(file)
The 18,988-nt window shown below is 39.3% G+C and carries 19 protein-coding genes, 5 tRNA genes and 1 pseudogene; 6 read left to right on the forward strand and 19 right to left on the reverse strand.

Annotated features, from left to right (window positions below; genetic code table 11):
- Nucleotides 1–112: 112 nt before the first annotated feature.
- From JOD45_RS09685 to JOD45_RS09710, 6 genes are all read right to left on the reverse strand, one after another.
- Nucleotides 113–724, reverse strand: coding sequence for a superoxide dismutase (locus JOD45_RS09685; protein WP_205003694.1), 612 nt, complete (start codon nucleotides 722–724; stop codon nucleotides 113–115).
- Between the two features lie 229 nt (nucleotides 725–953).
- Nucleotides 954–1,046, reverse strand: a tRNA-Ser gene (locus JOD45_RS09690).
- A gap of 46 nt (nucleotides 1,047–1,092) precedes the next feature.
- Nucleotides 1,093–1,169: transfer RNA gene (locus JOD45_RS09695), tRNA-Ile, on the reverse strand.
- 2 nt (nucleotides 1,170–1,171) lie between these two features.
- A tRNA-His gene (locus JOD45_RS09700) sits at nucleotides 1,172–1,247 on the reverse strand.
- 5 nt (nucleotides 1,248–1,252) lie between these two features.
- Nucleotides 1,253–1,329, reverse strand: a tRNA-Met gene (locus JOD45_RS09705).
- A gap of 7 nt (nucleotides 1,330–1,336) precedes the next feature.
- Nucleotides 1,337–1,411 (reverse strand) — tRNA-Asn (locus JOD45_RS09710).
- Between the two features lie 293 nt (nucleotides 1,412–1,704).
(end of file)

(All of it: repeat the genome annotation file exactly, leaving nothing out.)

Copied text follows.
The 18,988-nt window shown below is 39.3% G+C and carries 19 protein-coding genes, 5 tRNA genes and 1 pseudogene; 6 read left to right on the forward strand and 19 right to left on the reverse strand.

Annotated features, from left to right (window positions below; genetic code table 11):
- Nucleotides 1–112: 112 nt before the first annotated feature.
- From JOD45_RS09685 to JOD45_RS09710, 6 genes are all read right to left on the reverse strand, one after another.
- Nucleotides 113–724, reverse strand: coding sequence for a superoxide dismutase (locus JOD45_RS09685; protein WP_205003694.1), 612 nt, complete (start codon nucleotides 722–724; stop codon nucleotides 113–115).
- Between the two features lie 229 nt (nucleotides 725–953).
- Nucleotides 954–1,046, reverse strand: a tRNA-Ser gene (locus JOD45_RS09690).
- A gap of 46 nt (nucleotides 1,047–1,092) precedes the next feature.
- Nucleotides 1,093–1,169: transfer RNA gene (locus JOD45_RS09695), tRNA-Ile, on the reverse strand.
- 2 nt (nucleotides 1,170–1,171) lie between these two features.
- A tRNA-His gene (locus JOD45_RS09700) sits at nucleotides 1,172–1,247 on the reverse strand.
- 5 nt (nucleotides 1,248–1,252) lie between these two features.
- Nucleotides 1,253–1,329, reverse strand: a tRNA-Met gene (locus JOD45_RS09705).
- A gap of 7 nt (nucleotides 1,330–1,336) precedes the next feature.
- Nucleotides 1,337–1,411 (reverse strand) — tRNA-Asn (locus JOD45_RS09710).
- Between the two features lie 293 nt (nucleotides 1,412–1,704).